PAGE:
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Post  plantoid on 7/30/2012, 6:57 pm

@greatgranny wrote:I have many house plants. Right now they are looking pretty neglected - well, I'm outdoors most of the time. tongue

Anyway, I've always used the bagged planting soil for them and I truly hate it. It gets crusty on the top and has to be changed quite often. How would it work to use MM instead? Just considering it.

GG ,
I'd caution against using MM indoors for it usually is also a good breeding ground for " ORRIBLE " tiny black biting insects that only seem to come out at night and bite the day lights out of you as you sleep "
The flies live & dine in/on the manure elements of the MM and don't seem to get killed off by hot composting .. I found out the hard way earlier this year.

The next batch off MM potting will have several kettles of boiling water poured in it whilst it is sat in a 4 gallon galvanized steel bucket to try and kill off the little blighters , but I suspect it will only be a temporary solution.
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Post  Ericka2385 on 7/30/2012, 7:34 pm

I use a pseudo MM for my houseplants... I mix the vermiculite and peat moss into a bagged gardening soil. I never really liked how the bagged potting soil felt in my hands, so I never used it. I had some left over garden soil from another project that I ammended, and so far so good. It wasn't the same 1/3 ratio, i think it was about 1/2 garden soil and 1/4 each of the vermiculite and peat moss.

I had no idea about "ORRIBLE", I wanted to put pseudo MM in the pots, but was out of my mix of bagged compost after building my beds, and my own compost wasn't ready yet. Looks like I lucked out there...

Just and idea... something to try...
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Post  greatgranny on 7/30/2012, 7:36 pm

@plantoid wrote:
@greatgranny wrote:I have many house plants. Right now they are looking pretty neglected - well, I'm outdoors most of the time. tongue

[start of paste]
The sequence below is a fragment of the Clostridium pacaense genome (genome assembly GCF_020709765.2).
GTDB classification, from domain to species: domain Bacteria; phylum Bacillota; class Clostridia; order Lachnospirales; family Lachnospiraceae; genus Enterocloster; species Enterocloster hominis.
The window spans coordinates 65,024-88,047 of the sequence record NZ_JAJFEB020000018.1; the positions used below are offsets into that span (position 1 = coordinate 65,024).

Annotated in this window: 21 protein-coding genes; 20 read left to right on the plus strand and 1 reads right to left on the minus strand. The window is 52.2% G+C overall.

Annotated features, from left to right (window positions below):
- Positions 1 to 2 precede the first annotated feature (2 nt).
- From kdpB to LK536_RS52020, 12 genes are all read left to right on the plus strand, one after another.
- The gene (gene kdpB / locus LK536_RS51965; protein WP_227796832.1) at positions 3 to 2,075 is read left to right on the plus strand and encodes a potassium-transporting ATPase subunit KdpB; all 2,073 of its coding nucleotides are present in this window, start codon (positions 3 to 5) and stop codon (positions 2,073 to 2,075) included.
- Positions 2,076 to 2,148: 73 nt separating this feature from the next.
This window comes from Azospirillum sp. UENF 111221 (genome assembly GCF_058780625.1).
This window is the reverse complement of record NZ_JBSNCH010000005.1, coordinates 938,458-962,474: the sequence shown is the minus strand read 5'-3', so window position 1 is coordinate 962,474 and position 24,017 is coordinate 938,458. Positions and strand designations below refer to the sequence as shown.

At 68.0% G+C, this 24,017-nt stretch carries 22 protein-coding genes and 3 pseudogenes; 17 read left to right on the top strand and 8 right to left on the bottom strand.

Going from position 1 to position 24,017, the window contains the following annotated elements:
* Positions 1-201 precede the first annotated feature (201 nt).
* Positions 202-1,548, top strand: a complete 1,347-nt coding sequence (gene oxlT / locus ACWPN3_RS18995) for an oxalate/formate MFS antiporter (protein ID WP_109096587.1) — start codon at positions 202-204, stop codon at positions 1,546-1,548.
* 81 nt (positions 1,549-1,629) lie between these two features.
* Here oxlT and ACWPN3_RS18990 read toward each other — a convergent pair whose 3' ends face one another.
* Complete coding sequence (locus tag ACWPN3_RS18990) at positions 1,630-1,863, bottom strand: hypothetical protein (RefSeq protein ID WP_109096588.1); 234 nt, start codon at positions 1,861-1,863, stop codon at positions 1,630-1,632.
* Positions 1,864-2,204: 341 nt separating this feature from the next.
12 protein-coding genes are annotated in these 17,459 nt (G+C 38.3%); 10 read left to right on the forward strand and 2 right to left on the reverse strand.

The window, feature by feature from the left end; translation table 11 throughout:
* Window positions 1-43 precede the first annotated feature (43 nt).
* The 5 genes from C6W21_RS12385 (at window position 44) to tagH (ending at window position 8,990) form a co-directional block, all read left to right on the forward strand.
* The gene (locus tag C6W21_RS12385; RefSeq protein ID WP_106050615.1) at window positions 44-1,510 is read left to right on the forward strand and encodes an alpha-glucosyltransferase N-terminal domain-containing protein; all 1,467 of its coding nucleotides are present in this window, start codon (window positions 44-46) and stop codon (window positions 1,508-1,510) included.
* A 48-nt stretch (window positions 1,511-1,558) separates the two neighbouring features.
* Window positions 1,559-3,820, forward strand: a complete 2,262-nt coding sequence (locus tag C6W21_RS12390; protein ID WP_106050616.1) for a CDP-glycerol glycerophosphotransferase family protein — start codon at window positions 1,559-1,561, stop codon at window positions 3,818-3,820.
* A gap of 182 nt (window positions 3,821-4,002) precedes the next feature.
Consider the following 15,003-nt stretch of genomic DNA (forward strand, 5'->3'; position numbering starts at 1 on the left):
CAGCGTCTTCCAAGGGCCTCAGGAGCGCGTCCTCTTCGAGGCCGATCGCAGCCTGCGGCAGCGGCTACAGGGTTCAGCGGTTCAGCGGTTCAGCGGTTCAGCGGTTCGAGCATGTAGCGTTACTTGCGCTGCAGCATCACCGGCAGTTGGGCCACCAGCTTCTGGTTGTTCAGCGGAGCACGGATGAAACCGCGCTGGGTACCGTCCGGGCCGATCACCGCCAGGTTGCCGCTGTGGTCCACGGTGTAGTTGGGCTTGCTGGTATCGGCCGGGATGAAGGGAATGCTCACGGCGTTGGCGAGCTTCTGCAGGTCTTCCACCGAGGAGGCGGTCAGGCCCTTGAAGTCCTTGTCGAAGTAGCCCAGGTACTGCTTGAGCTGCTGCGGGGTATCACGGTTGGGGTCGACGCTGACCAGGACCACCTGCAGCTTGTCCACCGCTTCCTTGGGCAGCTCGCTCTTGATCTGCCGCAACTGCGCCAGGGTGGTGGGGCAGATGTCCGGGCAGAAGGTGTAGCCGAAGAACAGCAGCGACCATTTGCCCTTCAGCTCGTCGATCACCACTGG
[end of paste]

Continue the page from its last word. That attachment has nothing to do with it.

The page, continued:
Anyway, I've always used the bagged planting soil for them and I truly hate it. It gets crusty on the top and has to be changed quite often. How would it work to use MM instead? Just considering it.

GG ,
I'd caution against using MM indoors for it usually is also a good breeding ground for " ORRIBLE " tiny black biting insects that only seem to come out at night and bite the day lights out of you as you sleep "
The flies live & dine in/on the manure elements of the MM and don't seem to get killed off by hot composting .. I found out the hard way earlier this year.

The next batch off MM potting will have several kettles of boiling water poured in it whilst it is sat in a 4 gallon galvanized steel bucket to try and kill off the little blighters , but I suspect it will only be a temporary solution.

So, you are saying that because some of us have manure in our MM we should not use this? Okay, what if I use a compost that doesn't have any animal waste? Would that be all right? What about worm castings? What about blood meal?
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Post  littlejo on 7/30/2012, 8:57 pm

I raise African Violets and the soil mixture I've used is 1/3 vermiculite, 1/3 peat moss and 1/3 worm castings. My violets absolutely love it. No bugs seen. They are outside on the porch, out of the sun. Most of them are blooming!! I say go for it!
For the bugs, take some peat and vermculite, mix together and use as a mulch, this should keep the bugs away.